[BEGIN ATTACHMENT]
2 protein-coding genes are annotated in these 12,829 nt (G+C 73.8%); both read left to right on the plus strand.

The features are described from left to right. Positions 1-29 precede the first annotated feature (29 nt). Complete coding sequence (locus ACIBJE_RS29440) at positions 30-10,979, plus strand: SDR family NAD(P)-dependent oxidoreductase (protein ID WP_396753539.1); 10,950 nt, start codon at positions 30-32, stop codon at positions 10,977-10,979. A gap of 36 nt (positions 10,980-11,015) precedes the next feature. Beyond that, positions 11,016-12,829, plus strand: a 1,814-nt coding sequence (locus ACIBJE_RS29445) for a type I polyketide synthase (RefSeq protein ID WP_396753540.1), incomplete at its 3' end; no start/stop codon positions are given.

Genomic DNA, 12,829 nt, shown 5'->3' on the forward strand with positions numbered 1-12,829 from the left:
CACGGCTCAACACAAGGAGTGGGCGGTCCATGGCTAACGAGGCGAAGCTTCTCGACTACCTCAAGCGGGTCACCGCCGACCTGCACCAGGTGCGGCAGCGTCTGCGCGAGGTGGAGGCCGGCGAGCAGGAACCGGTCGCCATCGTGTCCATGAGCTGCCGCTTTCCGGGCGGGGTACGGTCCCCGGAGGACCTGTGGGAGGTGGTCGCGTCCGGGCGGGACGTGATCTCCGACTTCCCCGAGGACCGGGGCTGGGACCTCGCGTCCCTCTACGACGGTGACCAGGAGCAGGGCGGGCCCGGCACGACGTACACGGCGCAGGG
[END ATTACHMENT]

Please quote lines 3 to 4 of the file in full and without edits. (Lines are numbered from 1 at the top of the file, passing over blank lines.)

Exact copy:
Genomic DNA, 12,829 nt, shown 5'->3' on the forward strand with positions numbered 1-12,829 from the left:
CACGGCTCAACACAAGGAGTGGGCGGTCCATGGCTAACGAGGCGAAGCTTCTCGACTACCTCAAGCGGGTCACCGCCGACCTGCACCAGGTGCGGCAGCGTCTGCGCGAGGTGGAGGCCGGCGAGCAGGAACCGGTCGCCATCGTGTCCATGAGCTGCCGCTTTCCGGGCGGGGTACGGTCCCCGGAGGACCTGTGGGAGGTGGTCGCGTCCGGGCGGGACGTGATCTCCGACTTCCCCGAGGACCGGGGCTGGGACCTCGCGTCCCTCTACGACGGTGACCAGGAGCAGGGCGGGCCCGGCACGACGTACACGGCGCAGGG